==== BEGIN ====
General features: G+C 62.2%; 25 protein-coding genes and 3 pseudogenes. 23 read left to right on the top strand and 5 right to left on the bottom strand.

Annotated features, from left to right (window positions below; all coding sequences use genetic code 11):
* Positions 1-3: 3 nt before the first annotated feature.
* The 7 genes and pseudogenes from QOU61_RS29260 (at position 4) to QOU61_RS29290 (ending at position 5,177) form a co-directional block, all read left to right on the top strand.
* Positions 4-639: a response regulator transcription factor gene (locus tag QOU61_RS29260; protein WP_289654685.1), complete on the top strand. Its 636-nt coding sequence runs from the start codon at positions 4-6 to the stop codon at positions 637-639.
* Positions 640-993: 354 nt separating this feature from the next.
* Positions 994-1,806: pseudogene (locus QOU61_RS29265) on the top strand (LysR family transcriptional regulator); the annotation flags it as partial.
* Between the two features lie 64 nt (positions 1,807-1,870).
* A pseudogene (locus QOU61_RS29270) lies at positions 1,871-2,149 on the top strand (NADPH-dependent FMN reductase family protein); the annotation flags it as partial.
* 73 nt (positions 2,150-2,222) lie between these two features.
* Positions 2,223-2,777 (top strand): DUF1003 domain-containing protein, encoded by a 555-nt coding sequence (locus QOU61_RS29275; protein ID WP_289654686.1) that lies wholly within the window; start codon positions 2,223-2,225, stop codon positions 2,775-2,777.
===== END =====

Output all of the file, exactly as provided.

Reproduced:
General features: G+C 62.2%; 25 protein-coding genes and 3 pseudogenes. 23 read left to right on the top strand and 5 right to left on the bottom strand.

Annotated features, from left to right (window positions below; all coding sequences use genetic code 11):
* Positions 1-3: 3 nt before the first annotated feature.
* The 7 genes and pseudogenes from QOU61_RS29260 (at position 4) to QOU61_RS29290 (ending at position 5,177) form a co-directional block, all read left to right on the top strand.
* Positions 4-639: a response regulator transcription factor gene (locus tag QOU61_RS29260; protein WP_289654685.1), complete on the top strand. Its 636-nt coding sequence runs from the start codon at positions 4-6 to the stop codon at positions 637-639.
* Positions 640-993: 354 nt separating this feature from the next.
* Positions 994-1,806: pseudogene (locus QOU61_RS29265) on the top strand (LysR family transcriptional regulator); the annotation flags it as partial.
* Between the two features lie 64 nt (positions 1,807-1,870).
* A pseudogene (locus QOU61_RS29270) lies at positions 1,871-2,149 on the top strand (NADPH-dependent FMN reductase family protein); the annotation flags it as partial.
* 73 nt (positions 2,150-2,222) lie between these two features.
* Positions 2,223-2,777 (top strand): DUF1003 domain-containing protein, encoded by a 555-nt coding sequence (locus QOU61_RS29275; protein ID WP_289654686.1) that lies wholly within the window; start codon positions 2,223-2,225, stop codon positions 2,775-2,777.